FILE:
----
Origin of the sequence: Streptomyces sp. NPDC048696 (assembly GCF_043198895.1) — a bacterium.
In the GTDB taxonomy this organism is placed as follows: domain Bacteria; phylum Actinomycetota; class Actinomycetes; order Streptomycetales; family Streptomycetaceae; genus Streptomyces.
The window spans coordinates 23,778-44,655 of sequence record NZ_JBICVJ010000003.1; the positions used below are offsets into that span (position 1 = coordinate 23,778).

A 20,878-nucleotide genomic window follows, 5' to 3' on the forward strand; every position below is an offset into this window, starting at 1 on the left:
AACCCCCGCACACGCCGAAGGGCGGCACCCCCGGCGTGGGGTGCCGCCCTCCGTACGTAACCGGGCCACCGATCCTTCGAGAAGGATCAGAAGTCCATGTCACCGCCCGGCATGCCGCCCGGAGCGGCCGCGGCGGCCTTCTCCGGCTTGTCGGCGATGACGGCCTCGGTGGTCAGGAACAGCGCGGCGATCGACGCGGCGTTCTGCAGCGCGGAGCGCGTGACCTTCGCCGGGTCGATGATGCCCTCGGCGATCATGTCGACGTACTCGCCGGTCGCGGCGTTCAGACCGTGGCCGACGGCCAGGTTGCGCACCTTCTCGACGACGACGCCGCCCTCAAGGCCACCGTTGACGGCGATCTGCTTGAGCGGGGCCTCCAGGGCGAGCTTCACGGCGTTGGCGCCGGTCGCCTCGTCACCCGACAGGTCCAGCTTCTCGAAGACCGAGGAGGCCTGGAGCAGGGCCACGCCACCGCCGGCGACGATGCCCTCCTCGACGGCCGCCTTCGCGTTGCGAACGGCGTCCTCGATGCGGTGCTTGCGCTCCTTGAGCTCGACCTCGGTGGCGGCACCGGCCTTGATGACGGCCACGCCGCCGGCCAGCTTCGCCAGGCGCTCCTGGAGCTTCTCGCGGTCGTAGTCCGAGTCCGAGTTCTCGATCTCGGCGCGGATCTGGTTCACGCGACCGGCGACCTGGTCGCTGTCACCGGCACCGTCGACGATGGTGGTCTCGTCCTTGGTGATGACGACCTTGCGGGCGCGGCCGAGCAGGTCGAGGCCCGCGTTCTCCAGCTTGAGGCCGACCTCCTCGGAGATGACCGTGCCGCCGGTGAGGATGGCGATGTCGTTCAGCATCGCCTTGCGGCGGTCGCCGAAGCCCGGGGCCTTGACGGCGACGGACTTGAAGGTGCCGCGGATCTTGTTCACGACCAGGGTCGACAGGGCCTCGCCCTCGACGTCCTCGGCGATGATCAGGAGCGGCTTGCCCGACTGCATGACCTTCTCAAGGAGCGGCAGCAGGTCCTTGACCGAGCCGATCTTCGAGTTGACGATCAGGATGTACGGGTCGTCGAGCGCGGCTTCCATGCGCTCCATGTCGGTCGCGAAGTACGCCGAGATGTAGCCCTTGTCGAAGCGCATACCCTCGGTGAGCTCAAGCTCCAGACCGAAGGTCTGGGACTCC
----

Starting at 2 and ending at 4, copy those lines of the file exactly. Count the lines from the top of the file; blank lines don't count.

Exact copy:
In the GTDB taxonomy this organism is placed as follows: domain Bacteria; phylum Actinomycetota; class Actinomycetes; order Streptomycetales; family Streptomycetaceae; genus Streptomyces.
The window spans coordinates 23,778-44,655 of sequence record NZ_JBICVJ010000003.1; the positions used below are offsets into that span (position 1 = coordinate 23,778).

A 20,878-nucleotide genomic window follows, 5' to 3' on the forward strand; every position below is an offset into this window, starting at 1 on the left: